But before I order anything, is there a way to prove my current SATA cable is defective? Like, with actual tests, not just conjecture and hypotheses. I'd rather not order anything if the cable I have is perfectly fine. I found your listings earlier when I was searching around (before you posted).

 

If the issue is the SATA controller rather than the cable, then a new cable wont help. I suppose a technician would charge a steep price to replace the controller. Or simply refuse to do it.

 

I'm very nearly ready to murder the Asian guy that sold me this laptop, because he probably knew it had issues. If I sell something I always disclose all known issues.

 

Edit: New problem. I deleted all partitions from the SSD, and zeroed out the partition table. Then I booted into a physical, freshly burned disc, used 'clean' command in disk part, and created a primary NTFS volume, formatted it, and marked as active. Intended partition table is BIOS/MBR, not using native UEFI or DUET. The first portion of setup completes, then it reboots to finish up. But it never gets to that point, error "bootmgr is missing" appears. It definitely sounds like something is causing data to be corrupted as it is written. A new SATA cable is the only thing I haven't tried.



#6 Wonko the Sane

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Posted 04 August 2015 - 12:14 PM

Well, I would first check if BOOTMGR actually exists.
Then I would check if -for any reason- you have invalid data in the PBR (or VBR or $Boot) of that partition/volume.

About the cable, check this:
http://www.msfn.org/...atapi-event-11/
No way in practice to test it.

If I get it right, from the amount of issues reported (not only by you):
http://forum.noteboo...m14x-r1.672655/
http://forum.techinf...8-sata-fix.html
http://forum.techinf...ios-issues.html
http://en.community....3746/t/19410854
all in all you have a defective (BORN defective in the sense of evidently not designed well enough or compatible enough with SSD's) piece of hardware, that due to it's instability the good DELL (or Alienware or BOTH) guys seemingly failed to properly "fix" downgrading instead the firmware (or *whatever*) to SATA 2 instead.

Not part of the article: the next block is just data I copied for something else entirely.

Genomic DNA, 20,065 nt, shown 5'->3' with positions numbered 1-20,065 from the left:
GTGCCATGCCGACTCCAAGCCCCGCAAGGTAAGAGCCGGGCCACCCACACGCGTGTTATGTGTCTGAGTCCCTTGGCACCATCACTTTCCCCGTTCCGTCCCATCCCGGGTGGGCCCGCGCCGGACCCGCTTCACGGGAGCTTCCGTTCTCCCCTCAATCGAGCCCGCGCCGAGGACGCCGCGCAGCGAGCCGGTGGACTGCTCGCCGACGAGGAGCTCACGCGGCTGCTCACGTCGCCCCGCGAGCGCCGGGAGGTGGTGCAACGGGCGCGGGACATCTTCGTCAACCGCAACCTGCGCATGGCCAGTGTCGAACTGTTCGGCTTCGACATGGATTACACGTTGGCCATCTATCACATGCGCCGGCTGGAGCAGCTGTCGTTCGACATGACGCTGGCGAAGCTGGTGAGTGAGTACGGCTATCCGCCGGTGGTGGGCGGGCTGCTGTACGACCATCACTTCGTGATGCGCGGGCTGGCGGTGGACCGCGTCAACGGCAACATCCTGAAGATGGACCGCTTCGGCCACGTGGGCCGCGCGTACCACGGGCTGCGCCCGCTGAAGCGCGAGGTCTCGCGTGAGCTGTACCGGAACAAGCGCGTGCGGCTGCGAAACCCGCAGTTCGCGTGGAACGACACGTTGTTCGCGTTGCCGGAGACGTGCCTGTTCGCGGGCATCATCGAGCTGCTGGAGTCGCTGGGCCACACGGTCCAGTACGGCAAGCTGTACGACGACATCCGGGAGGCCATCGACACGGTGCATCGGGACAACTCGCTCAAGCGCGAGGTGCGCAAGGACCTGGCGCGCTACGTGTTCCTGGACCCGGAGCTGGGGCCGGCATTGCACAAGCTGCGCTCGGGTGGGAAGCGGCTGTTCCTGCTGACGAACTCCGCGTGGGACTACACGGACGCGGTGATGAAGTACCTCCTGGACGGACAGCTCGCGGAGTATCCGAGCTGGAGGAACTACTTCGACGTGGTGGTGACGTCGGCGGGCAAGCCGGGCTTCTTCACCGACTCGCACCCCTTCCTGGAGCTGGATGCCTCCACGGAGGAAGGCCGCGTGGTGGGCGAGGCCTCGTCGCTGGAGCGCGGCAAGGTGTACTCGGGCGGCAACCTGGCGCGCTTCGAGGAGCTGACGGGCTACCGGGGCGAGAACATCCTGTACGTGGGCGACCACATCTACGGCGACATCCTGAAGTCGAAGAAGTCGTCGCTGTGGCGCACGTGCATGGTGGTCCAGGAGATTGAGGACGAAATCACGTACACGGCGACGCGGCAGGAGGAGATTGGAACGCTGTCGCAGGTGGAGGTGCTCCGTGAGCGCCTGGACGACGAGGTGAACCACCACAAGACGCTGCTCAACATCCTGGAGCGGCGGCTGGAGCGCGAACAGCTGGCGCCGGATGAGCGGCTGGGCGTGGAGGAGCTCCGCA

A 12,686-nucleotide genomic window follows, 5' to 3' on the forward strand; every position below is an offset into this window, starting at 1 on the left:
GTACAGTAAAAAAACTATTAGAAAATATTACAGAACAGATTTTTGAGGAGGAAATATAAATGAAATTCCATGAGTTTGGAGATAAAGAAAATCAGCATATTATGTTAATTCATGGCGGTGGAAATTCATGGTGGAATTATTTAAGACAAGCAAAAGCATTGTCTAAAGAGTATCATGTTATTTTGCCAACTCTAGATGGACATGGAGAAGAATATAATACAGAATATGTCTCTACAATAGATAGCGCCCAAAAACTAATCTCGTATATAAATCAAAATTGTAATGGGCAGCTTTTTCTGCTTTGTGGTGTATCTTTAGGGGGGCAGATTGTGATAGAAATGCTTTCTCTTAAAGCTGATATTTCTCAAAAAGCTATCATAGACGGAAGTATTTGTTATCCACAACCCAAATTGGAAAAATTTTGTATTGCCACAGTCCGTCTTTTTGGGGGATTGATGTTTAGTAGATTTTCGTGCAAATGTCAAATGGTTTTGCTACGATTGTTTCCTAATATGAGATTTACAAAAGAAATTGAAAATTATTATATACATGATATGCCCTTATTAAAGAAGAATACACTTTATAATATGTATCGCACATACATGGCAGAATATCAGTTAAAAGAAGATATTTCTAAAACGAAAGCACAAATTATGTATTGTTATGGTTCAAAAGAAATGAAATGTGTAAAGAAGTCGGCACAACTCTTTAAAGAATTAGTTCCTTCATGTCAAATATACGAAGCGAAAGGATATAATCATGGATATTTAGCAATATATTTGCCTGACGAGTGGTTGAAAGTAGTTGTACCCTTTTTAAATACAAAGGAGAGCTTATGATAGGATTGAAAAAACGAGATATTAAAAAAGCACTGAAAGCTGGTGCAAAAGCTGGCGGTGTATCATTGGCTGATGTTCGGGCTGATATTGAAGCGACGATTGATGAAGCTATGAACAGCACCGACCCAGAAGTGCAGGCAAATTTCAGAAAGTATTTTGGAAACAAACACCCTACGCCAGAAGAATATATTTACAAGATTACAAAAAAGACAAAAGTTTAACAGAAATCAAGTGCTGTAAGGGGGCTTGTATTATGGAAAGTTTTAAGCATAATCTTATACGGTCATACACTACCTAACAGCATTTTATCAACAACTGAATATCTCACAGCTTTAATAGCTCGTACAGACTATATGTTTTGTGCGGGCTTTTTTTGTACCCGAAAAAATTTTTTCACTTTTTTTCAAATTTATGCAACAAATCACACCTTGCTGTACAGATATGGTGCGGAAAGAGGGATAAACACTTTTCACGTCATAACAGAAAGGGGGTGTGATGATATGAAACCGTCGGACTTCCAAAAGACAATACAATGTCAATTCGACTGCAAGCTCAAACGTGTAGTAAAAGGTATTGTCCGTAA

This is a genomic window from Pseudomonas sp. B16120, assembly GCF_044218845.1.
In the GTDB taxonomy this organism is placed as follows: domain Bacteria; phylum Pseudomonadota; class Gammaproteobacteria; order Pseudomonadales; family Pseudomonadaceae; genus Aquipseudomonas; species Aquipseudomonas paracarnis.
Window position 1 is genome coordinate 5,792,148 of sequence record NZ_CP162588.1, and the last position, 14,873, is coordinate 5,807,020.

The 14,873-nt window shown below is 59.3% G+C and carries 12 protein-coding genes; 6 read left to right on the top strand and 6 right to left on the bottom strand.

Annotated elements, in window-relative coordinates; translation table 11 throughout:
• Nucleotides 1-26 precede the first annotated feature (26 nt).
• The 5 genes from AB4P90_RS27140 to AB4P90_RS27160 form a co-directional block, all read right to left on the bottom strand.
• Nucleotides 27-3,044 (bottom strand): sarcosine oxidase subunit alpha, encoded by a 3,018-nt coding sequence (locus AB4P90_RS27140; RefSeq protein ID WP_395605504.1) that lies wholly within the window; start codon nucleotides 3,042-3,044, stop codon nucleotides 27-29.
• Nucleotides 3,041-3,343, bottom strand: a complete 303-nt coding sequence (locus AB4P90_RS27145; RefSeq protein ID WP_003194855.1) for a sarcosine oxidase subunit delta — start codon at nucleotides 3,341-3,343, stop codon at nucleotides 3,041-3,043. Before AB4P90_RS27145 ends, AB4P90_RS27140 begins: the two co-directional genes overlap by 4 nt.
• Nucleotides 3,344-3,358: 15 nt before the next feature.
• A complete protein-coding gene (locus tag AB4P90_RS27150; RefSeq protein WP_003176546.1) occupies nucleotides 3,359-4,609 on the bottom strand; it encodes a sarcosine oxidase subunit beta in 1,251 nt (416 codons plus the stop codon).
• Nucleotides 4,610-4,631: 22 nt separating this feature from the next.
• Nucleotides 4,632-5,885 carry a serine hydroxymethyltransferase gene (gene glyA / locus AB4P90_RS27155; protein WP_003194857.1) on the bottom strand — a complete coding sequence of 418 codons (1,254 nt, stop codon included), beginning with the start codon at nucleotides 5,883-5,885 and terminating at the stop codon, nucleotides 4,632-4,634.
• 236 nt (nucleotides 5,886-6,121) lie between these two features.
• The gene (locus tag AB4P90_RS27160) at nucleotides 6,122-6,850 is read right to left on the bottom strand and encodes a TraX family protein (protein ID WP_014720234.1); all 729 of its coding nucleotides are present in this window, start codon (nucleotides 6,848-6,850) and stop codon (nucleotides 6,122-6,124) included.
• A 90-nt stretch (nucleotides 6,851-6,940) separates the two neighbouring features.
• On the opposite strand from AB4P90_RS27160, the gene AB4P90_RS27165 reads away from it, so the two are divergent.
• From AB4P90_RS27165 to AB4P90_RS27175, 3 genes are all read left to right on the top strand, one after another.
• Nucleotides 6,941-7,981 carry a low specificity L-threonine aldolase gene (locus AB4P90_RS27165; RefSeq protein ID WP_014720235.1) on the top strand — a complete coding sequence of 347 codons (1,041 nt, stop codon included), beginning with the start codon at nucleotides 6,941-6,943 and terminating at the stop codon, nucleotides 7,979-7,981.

The referenced threads (and some others I have seen around) seem like hinting that there are also issue connected with the actual make/model of SSD and more generally it's like some (black) magic :wodoo:  applies as most reports are about the non repeatability of successes (or failures) by different people, it is also possible that there are slight differences in production batches (of the motherboard) connected to these "random" results and reports.  :ph34r:

No, I don't think - at first sight - that in this case it is the cable, there are too many *crazy* other possibilities, if it was a desktop trying a new SATA cable (at virtually no cost) would have made sense, but given the records of scarce reliability of that particular laptop with SSD's it is improbable that the root cause is the cable.
I would rather try a (known to be good) conventional hard disk and if it gives no issue then the cable is OK.

:duff:
Wonko



#7 Zoso

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Posted 04 August 2015 - 01:19 PM

hi AnonVendetta, Wonko,

in the past when booting a universal XP clone on different USB sticks I have ran into the same error.

IIRC the problem was either from cross-linked (inadvertently) XP versions on different partitions (in my case solved by using encryption to make the different XP's not see each other) OR incorrect partitioning due to incorrectly setting up extended partitions for booting.

IMO it is essentially a type of disc read error. it cant find autochk for what ever reason.

edit: in your case I would investigate the format further. check partition types with mbrwiz and other tools to compare them and see if they agree. (ive had conflicting results in the past where windows said a partition was NTFS but mbrwhiz reported fat16) and maybe try different tools to format with.